The Cuyahoga River fire was one of the pivotal events that took place in the 1960’s, amidst a growing public awareness of environmental issues. Rachel Carson published Silent Spring in 1962, a groundbreaking book on the damage of pesticides to the environment. The 1969 Santa Barbara oil spill spewed 3 million gallons of oil into the ocean along California’s coast, and images of oil-covered dolphins, birds, and fish filled media. Astronauts sent back the first pictures of our planet from space, including the famous “Earthrise” photo taken by Apollo astronauts on Christmas Eve 1968. For the first time, residents of our planet were seeing it from afar, appreciating its beauty and small place in the universe. These events in the 1960’s gave rise to a growing environmental movement, leading up to April 22nd, 1970, the first Earth Day.

The idea for a day focused on the environment was proposed by Senator Gaylord Nelson, and was originally conceived of as a national teach-in day following the model of anti-war activists. Senator Nelson hired 25-year-old activist Denis Hayes as the National Coordinator, and Hayes renamed the event “Earth Day.” Earth Day took place on the seemingly random date of April 22nd because the Senator believed it would attract the largest number of college participants possible– in 1970 April 22nd fell on the last Wednesday in April, a time when students were on campus but not yet taking exams. Inaugural events took place at elementary schools, high schools, universities, and community sites where rallies and marches were held. When all was said and done, over 20 million people attended Earth Day in 1970, making it one of the largest single-day protests in history.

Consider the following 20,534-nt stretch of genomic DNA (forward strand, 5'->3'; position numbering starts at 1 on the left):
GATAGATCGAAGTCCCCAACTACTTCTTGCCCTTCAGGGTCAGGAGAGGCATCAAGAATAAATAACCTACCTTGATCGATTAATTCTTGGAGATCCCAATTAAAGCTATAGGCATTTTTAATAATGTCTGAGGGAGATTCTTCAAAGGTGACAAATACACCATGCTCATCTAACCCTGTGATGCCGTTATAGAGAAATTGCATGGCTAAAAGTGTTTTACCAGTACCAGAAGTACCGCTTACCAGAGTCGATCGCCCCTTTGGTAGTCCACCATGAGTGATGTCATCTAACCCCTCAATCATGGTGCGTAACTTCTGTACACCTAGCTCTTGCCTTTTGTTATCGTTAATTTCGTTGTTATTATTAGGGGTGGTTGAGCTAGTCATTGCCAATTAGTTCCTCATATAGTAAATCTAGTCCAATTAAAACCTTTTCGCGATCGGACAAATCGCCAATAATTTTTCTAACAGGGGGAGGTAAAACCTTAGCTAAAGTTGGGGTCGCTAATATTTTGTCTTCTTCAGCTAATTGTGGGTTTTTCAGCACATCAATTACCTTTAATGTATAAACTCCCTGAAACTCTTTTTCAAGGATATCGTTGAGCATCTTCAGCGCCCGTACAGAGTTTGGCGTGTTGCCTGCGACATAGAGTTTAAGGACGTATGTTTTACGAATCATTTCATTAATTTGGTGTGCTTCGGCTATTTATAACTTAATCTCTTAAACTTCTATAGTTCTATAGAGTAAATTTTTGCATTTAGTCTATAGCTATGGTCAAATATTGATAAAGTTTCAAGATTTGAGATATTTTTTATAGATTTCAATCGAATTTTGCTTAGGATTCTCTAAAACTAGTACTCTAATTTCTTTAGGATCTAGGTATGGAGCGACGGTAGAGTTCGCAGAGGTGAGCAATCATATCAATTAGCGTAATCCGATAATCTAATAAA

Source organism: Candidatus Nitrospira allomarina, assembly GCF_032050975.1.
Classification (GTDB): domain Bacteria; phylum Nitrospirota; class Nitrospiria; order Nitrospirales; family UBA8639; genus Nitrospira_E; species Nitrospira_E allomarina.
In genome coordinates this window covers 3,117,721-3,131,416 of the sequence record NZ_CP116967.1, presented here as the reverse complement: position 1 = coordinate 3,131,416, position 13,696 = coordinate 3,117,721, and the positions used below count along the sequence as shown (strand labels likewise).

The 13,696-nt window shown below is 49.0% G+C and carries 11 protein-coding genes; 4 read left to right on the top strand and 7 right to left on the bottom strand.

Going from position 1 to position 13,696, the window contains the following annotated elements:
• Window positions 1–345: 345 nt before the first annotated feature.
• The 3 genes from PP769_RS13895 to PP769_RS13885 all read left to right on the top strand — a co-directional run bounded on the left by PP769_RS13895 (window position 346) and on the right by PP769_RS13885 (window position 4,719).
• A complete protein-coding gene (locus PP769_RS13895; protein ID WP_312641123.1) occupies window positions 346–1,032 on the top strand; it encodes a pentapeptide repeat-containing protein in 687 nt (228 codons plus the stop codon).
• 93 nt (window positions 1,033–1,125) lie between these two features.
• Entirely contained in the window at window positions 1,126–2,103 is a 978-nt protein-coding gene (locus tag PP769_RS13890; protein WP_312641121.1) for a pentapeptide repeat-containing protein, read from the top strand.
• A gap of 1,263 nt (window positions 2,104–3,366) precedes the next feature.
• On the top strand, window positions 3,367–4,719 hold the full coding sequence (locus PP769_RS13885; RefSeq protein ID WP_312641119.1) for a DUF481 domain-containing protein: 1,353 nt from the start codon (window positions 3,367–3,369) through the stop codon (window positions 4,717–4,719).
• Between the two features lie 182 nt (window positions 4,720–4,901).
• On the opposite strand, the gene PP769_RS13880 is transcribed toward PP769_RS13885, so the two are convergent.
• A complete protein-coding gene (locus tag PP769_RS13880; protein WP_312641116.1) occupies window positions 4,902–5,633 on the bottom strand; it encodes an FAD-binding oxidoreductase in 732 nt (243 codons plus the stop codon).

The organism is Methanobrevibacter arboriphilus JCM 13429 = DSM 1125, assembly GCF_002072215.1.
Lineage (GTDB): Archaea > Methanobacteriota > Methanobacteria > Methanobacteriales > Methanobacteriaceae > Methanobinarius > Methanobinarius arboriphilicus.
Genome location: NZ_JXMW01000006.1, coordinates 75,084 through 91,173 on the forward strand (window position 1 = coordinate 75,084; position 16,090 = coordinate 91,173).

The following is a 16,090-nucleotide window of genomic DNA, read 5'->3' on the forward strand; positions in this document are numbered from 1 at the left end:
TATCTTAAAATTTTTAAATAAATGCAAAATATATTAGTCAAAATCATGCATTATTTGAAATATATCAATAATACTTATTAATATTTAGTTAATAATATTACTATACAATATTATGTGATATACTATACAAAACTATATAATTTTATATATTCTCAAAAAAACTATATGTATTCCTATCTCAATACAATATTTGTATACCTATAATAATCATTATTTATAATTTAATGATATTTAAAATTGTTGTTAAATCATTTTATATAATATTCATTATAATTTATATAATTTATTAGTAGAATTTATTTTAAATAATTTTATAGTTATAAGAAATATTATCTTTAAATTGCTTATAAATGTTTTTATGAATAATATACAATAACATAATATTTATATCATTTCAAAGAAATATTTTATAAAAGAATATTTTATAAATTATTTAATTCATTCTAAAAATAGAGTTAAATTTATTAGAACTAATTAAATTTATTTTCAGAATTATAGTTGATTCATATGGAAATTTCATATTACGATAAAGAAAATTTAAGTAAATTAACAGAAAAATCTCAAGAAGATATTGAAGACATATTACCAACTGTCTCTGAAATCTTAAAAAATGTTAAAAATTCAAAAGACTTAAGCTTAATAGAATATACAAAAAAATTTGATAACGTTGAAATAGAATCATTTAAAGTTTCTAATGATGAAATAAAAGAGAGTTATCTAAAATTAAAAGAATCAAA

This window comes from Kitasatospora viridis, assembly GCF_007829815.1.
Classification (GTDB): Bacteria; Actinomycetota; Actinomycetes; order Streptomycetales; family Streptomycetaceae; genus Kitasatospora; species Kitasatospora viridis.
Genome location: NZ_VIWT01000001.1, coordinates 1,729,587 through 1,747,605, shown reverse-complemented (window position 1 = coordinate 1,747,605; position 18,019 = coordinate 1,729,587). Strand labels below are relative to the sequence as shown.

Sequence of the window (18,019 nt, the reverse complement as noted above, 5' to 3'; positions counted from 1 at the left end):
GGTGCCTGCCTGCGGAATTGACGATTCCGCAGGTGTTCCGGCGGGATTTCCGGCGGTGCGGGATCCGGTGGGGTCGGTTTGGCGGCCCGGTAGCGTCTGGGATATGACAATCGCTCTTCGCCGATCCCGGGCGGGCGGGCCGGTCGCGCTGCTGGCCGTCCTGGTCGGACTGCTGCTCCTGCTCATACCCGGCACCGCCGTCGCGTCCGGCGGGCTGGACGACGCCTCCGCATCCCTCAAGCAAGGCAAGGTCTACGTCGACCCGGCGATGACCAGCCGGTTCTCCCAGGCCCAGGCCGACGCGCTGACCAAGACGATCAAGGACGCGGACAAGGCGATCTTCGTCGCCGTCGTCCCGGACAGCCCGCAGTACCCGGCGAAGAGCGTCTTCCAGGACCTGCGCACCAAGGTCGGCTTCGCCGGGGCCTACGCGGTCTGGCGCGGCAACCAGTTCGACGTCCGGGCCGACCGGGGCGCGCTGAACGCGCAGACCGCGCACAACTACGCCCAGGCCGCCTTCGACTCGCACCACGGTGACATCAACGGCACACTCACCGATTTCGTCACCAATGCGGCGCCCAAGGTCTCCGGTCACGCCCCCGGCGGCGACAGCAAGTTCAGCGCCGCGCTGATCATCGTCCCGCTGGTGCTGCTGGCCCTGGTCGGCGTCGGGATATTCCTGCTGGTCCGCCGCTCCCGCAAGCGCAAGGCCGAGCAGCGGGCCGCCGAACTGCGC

In July 1970, just three months after the first Earth Day, the Environmental Protection Agency (EPA) was established by President Nixon. For the first time, a federal agency existed to oversee enforcement of environmental policies. That same year the Clean Air Act was enacted, followed by the Federal Environmental Pesticide Control Act (1972); and the Clean Water Act (1972). It is impossible to overstate the impact of these laws. Where previously industries were given free rein in the name of economic development, the federal government was now regulating industry to meet environmental goals.

It is now estimated that Earth Day is celebrated by over a billion people worldwide and in over 193 countries. The antidote to despair is action, and advocating for change at all level of government, from national to your local Select Board, is the most important thing that we can do as citizens. Nixon created the EPA in response to increasing public concern; policies and laws on climate change will change if we push for action.

What You Can Do:

  • Celebrate Earth Day with renowned farmer, food justice activist and author Leah Penniman as she presents: Black Earth Wisdom. Hosted by Sustainable Woodstock and Pentangle Arts. Register at
  • Join a local CSA (Community Supported Agriculture) to receive fresh local produce all summer long
  • Plant something! Plant a tree, a native plant or shrub, a garden, or sow wildflower seeds (you will want to wait until June 1st to avoid frost). Learn what plants are native to our area by visiting
  • Bike, walk, or take public transportation instead of driving
  • Join an environmental organization you admire